Tackling winter pressures in Primary Care and Urgent and Emergent Care
The NHS is under considerable pressure over this winter period, as demand for services has surged with the onset of cold weather, ongoing COVID-19 challenges and influenza.
At the forefront of these pressures are Primary Care and Urgent and Emergency Care (UEC). Staff have faced one of the busiest summers on record alongside another wave of COVID-19. Despite best efforts, these pressures mean there have been too many occasions when staff have not been able to provide patients with timely access to the highest quality care.
This winter’s challenges
NHS leaders in England are warning that the NHS has reached a tipping point, with nearly nine-in-ten leaders (88%) saying the demands on their organisation are unsustainable.
Almost the same number (87%) also say a lack of staffing across the NHS is putting patient safety and care at risk.
NHS England has proposed several key initiatives to help recover from the pandemic backlog and improve operational resilience into 2023. Integrated care boards (ICBs) have been asked to maximise the benefits of collaborative system working, however, there are barriers to achieving these ambitions.
Ambulance and NHS 111 services, Primary Care, community health services, and mental health services are all affected by capacity restraints due to workforce shortages, particularly where there are patients with urgent or very high-priority needs. ICBs are seeing more patients visiting emergency services and overwhelming general practice. In the past, these patients would have access to an appropriate department that reduces the strain on the whole system.
The current response
Part of the response for ICBs has included scaling up virtual wards to improve patient discharge and increase capacity. The number of NHS 111 call handlers has increased to around 4,800, and the number of NHS 999 call handlers has risen to 2,500. There is a focus on both increasing provisions for High Intensity User services and supporting good working relationships with the independent sector, building on past success to facilitate patient choice.
Community care has also seen an increase in two-hour Urgent Community Response provisions by maximising referrals from the ambulance service and other providers. They aim to maintain and improve the current standard of responding to 70% of call-outs within two hours.
ARRS, Primary Care Networks and wider support at the ICS level
There has been a massive drive across Primary Care networks to expand additional roles ahead of the Enhanced Access service that launched in October 2022. However, many PCNs still struggle to recruit and retain staff for these roles.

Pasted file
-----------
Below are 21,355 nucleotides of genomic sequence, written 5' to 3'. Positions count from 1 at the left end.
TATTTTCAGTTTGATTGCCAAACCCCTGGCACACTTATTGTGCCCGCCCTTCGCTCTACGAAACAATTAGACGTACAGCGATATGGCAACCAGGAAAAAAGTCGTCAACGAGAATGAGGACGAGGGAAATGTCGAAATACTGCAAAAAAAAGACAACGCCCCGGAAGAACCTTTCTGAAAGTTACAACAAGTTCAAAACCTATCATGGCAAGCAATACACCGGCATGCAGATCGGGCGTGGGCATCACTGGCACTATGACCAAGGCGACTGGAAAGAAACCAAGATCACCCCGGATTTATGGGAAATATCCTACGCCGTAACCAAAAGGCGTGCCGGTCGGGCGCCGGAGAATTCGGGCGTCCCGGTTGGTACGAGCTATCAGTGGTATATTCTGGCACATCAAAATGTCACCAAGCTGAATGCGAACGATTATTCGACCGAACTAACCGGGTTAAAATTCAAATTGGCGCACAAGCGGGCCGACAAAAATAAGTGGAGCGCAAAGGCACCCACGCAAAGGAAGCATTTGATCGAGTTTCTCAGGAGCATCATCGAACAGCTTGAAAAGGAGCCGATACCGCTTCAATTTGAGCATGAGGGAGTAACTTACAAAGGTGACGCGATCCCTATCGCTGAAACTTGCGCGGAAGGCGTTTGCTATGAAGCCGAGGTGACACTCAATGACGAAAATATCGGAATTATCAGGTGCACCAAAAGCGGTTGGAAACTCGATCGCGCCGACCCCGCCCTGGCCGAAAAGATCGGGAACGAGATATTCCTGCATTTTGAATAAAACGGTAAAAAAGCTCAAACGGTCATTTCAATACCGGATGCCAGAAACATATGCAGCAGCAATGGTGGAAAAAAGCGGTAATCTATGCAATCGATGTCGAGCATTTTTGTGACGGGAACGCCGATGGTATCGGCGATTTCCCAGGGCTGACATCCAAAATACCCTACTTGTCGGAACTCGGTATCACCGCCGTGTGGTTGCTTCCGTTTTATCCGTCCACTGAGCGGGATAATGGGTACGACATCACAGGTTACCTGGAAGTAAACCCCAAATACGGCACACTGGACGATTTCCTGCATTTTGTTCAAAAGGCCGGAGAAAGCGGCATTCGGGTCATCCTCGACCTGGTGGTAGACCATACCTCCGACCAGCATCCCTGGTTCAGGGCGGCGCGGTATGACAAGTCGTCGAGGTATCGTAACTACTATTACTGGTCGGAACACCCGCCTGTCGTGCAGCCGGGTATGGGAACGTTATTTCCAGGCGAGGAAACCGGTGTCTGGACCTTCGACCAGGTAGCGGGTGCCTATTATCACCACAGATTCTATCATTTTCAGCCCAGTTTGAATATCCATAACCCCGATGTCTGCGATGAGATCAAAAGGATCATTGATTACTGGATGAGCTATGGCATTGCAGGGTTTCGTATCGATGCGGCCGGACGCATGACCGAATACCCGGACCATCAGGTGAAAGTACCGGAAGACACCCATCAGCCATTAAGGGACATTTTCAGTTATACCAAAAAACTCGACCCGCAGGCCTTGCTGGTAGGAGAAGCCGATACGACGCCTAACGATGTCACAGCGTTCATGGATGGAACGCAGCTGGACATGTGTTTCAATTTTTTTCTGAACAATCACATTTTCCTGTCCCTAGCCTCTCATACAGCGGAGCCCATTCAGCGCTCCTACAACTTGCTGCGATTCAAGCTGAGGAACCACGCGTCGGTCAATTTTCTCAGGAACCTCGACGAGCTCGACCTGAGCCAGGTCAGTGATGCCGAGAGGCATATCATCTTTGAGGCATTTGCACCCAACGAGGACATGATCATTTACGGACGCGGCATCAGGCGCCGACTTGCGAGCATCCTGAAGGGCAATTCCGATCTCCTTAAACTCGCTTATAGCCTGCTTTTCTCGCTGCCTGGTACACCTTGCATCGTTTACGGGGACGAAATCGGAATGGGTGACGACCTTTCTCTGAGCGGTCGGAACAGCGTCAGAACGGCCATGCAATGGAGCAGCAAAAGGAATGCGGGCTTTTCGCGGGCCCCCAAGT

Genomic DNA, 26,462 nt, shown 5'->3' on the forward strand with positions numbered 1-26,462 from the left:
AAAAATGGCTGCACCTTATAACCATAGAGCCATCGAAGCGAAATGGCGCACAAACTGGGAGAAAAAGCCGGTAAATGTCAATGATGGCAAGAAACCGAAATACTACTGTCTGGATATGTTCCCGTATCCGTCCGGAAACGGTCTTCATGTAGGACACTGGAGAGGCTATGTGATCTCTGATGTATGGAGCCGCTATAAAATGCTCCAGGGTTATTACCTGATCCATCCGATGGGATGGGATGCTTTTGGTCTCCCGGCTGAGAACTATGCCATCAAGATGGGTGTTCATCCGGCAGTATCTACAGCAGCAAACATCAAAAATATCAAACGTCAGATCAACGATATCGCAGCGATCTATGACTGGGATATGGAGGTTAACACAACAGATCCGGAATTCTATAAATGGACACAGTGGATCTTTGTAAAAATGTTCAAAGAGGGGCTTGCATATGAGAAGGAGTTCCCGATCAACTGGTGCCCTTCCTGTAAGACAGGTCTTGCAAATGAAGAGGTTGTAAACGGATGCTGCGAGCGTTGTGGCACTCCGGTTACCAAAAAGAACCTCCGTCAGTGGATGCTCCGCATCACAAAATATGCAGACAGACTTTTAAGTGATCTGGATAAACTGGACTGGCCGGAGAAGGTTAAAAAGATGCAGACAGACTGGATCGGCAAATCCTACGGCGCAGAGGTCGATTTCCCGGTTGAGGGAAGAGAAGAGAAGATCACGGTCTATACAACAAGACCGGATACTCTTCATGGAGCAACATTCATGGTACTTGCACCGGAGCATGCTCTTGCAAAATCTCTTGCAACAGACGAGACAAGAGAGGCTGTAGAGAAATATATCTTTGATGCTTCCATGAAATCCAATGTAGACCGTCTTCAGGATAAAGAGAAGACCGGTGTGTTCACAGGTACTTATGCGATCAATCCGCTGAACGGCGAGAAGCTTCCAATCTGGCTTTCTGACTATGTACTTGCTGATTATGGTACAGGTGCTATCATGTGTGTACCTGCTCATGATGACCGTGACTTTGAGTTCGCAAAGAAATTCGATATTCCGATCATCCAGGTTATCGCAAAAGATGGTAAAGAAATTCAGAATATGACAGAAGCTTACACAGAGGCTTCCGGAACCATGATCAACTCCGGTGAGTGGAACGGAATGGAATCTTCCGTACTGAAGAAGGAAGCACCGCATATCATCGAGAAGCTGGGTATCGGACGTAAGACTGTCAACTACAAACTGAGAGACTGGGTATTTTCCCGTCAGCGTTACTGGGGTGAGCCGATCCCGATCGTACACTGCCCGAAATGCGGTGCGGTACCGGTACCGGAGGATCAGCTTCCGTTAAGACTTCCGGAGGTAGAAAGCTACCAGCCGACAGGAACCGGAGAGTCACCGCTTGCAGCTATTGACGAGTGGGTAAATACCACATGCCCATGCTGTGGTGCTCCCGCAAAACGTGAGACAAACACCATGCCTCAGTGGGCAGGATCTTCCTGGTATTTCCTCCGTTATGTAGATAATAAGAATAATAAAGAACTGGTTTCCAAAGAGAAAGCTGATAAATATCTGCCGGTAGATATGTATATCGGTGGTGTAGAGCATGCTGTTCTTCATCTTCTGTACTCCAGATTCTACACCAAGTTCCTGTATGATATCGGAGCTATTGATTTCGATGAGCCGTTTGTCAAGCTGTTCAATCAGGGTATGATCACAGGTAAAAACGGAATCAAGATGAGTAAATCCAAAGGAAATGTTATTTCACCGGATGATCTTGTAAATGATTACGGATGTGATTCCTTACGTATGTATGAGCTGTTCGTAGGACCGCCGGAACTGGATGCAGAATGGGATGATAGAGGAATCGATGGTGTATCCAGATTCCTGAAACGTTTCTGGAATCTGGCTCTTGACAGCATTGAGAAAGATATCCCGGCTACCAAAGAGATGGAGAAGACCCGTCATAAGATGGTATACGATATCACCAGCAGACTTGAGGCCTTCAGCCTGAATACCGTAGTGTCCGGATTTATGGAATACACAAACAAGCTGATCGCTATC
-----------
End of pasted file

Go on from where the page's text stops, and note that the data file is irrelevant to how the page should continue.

The flexible pool scheme enabled ICSs to procure digital staff banks that support general practice – GPs, multi-disciplinary clinicians, vaccinators and administrators – as they stand up and run PCN- and borough-wide initiatives, including integrated COVID-19 and flu vaccination clinics. ICBs have been actively supporting and engaging with PCNs to:
- Develop collaborative models for managing specific winter pressures like paediatric clinics for children with febrile illnesses
- Develop digital solutions for Primary Care, including remote monitoring of care home residents and long-term conditions management
Primary Care providers are also supporting patients with urgent care needs wherever possible, including through community-based services such as community rapid response teams. Better support for people at home includes scaling up virtual wards, especially for those with heart failure exacerbations or respiratory conditions.
Federated GP and matron-led care home response and monitoring teams are also providing additional support for anticipatory care planning to avoid unnecessary admissions to hospital.
The need to bolster the workforce
NHS staff continue to strive knowing that pressures are going to increase. The health and wellbeing of the workforce is crucial, and interventions targeting recruitment and retention will be important in managing additional demand this winter.
Recruitment and retention plans should include staff sharing and bank arrangements. Across the NHS, international recruitment has been identified as a way to help:
- Enable UEC recovery
- Identify shortages of key roles and skills
- Target recruitment and pipeline role development
The Wellbeing Practitioners’ Pack is also building on the success of the volunteer roles that surged during the COVID-19 vaccination rollout. ICBs are looking to develop more roles for volunteers that reduce pressure on services and improve patient experience, such as community first responders and discharge support.
Expanding capacity is dependent on both sufficient workforce and workforce wellbeing. It’s important that plans are built from the bottom up, with ICBs developing plans based on realistic assumptions around retention and recruitment.
System working also means a new approach to accountability. ICBs are accountable for ensuring their system providers and other partners deliver their agreed role in their local plans and work together for the populations they serve. While these plans represent substantial work to increase capacity and improve operational capacity, they should also include epidemiological modelling to aid forecasting and preparation for recurring winter pressures.
Lantum’s unique Connected SchedulingTM platform is designed to help healthcare organisations of all sizes understand their existing staffing resources, build centralised rotas quickly, and access extra locum support at a fraction of the cost of an agency.
To find out more about how Lantum can help your organisation build a stronger workforce while also saving time and money, get in touch with our team today.